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OPTN/UNOS Board approves revised adult heart allocation system, clarifies exception points for liver transplant candidates with hepatocellular carcinoma

St. Louis – The OPTN/UNOS Board of Directors, at its meeting Dec. 5 and 6, approved a major update of the system used to allocate hearts for adult transplant candidates nationwide.

“These are significant changes, meant to address rapid developments in the technology of cardiac care and ensure we are fairly addressing the needs of all patients,” said Stuart Sweet, M.D., Ph.D., OPTN/UNOS President. “We believe this new system will reduce waiting list deaths by providing the most urgent candidates more immediate access to available organs.”

The newly approved heart policy establishes six new medical urgency status levels to replace the current three used to prioritize adult heart candidates. Each status assesses candidates’ relative risk of dying short-term without a transplant. Since the most recent substantive revision of heart allocation policy in 2006, use of mechanical circulatory support such as ventricular assist devices (VADs) and extracorporeal membrane oxygenation (ECMO) has become much more common; the updated statuses provide more detailed criteria for when and how these treatments are used for individual candidates.

The policy also alters the sequence of allocation for the most urgent candidates. Hearts from deceased donors age 18 years or older will be offered first to compatible adult status 1 and pediatric (younger than 18) status 1A candidates within the local donation service area (DSA) plus a 500-mile radius from the donor hospital, then to compatible adult status 2 candidates within the DSA plus a 500-mile radius. While the overall number of candidates in the highest two statuses will be relatively small, they are at the greatest risk of dying imminently without a transplant. If no matches are made for these candidates, hearts will then be offered to candidates in lower urgency statuses beginning at the local DSA. The new system will also incorporate a detailed monitoring plan to help ensure the new statuses accurately reflect the current level of candidates’ medical urgency.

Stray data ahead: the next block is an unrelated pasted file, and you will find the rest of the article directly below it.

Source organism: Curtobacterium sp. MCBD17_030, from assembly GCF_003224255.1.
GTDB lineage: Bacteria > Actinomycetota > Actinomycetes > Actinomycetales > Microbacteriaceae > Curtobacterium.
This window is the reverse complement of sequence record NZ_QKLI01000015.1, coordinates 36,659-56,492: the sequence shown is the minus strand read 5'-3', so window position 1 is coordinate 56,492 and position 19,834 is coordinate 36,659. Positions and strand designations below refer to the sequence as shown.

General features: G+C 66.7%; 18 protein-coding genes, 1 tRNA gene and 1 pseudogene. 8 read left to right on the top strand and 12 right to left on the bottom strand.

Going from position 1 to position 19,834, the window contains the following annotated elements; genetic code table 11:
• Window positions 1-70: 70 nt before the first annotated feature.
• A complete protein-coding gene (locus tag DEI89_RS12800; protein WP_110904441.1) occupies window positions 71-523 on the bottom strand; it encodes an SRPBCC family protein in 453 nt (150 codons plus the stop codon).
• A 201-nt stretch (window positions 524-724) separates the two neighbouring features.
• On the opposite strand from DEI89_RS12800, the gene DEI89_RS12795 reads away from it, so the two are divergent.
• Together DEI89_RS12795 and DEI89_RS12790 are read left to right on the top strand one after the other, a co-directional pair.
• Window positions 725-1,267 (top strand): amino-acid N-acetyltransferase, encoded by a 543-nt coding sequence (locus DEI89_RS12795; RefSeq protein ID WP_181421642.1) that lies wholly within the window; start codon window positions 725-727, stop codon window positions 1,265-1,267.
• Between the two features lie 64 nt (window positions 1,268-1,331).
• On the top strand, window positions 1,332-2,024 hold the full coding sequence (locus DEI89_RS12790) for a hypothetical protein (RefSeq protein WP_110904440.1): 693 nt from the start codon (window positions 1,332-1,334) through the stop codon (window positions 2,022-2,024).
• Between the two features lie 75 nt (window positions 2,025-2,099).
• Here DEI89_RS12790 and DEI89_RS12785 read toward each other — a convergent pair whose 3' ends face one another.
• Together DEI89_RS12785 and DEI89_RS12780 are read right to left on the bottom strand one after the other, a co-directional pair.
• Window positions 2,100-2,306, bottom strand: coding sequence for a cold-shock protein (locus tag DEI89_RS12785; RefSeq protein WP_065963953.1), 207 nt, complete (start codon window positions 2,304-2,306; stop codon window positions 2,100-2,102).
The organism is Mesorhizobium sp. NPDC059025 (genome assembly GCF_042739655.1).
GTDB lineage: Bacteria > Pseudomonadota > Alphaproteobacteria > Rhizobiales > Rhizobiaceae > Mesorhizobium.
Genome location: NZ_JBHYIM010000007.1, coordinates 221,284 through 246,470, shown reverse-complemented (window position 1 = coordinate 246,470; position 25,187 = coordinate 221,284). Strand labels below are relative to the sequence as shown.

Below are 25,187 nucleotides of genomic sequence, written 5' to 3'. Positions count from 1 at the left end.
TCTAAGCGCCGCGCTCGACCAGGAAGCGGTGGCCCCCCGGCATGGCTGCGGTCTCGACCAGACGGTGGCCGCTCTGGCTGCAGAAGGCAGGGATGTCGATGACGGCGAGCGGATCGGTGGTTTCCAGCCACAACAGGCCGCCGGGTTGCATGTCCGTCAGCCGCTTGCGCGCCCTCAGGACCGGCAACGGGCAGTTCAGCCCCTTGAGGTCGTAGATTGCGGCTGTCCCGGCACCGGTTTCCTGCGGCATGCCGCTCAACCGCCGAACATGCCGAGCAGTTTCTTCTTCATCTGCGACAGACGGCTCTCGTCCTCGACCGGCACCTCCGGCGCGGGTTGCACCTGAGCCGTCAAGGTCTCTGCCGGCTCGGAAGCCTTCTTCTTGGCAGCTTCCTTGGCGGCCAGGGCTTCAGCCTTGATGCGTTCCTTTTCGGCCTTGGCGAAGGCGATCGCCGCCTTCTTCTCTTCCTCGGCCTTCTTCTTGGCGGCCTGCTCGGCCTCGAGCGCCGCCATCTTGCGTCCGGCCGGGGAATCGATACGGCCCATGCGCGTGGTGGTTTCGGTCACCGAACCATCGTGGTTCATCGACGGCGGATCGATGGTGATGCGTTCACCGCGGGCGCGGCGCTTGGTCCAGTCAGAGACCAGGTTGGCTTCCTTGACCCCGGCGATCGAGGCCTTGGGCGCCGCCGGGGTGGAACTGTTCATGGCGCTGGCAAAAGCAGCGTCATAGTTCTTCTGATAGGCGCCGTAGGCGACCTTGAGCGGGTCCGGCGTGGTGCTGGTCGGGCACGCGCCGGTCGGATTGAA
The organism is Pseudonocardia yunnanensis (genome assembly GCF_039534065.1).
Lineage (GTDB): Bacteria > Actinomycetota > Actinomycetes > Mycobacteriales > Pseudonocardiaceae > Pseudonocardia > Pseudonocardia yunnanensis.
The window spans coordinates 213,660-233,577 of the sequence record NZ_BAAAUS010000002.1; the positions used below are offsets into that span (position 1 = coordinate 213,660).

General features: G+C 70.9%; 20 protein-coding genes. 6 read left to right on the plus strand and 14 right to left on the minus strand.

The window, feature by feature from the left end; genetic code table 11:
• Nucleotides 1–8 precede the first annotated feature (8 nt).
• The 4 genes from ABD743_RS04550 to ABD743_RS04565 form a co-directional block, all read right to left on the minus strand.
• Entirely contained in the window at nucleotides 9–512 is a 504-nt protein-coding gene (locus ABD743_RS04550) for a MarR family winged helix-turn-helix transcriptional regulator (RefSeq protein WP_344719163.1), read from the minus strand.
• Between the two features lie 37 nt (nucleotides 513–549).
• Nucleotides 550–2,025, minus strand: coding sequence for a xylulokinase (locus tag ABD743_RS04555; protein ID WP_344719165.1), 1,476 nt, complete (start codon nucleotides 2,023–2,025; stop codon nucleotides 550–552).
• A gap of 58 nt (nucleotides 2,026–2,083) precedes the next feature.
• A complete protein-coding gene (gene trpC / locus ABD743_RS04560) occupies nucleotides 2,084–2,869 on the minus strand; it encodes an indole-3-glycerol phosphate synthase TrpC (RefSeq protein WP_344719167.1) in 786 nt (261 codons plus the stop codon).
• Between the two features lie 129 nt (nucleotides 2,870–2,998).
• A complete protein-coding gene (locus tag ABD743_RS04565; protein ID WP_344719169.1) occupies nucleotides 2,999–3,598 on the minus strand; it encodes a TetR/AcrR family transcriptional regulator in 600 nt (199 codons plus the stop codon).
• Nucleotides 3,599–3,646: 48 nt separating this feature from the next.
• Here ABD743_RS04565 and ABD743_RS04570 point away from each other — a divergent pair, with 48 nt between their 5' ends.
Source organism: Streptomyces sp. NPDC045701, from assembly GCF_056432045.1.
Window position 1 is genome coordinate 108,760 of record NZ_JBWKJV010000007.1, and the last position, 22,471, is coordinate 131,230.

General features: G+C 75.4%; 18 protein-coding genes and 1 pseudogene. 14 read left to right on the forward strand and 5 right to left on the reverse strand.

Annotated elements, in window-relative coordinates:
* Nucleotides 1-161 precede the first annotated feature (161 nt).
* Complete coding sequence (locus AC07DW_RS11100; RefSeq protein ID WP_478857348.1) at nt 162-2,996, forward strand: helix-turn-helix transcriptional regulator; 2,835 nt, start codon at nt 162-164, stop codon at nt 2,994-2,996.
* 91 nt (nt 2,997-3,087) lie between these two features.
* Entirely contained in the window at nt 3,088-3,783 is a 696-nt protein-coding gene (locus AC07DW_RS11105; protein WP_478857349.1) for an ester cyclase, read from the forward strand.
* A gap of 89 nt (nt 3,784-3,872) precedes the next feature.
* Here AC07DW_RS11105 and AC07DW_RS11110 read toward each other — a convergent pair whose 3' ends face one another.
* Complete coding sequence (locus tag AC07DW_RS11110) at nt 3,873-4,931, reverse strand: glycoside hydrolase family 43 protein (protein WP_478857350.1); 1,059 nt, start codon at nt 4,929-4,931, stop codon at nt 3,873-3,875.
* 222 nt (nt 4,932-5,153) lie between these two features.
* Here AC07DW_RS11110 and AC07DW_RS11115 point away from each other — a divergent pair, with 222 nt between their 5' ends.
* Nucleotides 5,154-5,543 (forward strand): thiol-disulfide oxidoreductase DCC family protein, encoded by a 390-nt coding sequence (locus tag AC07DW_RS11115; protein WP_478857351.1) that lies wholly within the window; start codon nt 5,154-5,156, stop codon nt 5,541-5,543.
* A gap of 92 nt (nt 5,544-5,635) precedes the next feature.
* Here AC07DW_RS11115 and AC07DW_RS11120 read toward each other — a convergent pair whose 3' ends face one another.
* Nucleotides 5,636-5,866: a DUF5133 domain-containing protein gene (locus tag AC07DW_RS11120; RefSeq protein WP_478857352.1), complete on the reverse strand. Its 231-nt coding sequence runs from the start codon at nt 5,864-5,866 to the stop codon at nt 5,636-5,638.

In other action, the Board approved policy changes to refine automatic approval of exception points for liver transplant candidates with hepatocellular carcinoma (HCC), a form of liver cancer. Patients with HCC often can benefit from a timely liver transplant, but their disease tends to progress in a way not accurately reflected by the Model for End-Stage Liver Disease (MELD) formula. For this reason, HCC candidates that meet qualifying medical criteria are granted exception scores that better reflect the candidate’s disease severity. The modified policy updates and clarifies criteria for automatic approval to increase equity in access to transplantation between HCC candidates and non-HCC candidates.

While no Board action was planned or taken to address liver distribution, the Board hosted additional public discussion about the status of efforts to reduce the disparity in medical urgency scores at transplant encountered by liver transplant candidates in different areas of the country. The Liver and Intestinal Organ Transplantation Committee will consider this input as it continues to study various alternatives, with the goal of developing a revised policy proposal in the near future.

The Organ Procurement and Transplantation Network (OPTN) is operated under contract with the U.S. Department of Health and Human Services, Health Resources and Services Administration, Division of Transplantation, by United Network for Organ Sharing (UNOS). The OPTN brings together medical professionals, transplant recipients and donor families to develop national organ transplantation policy.

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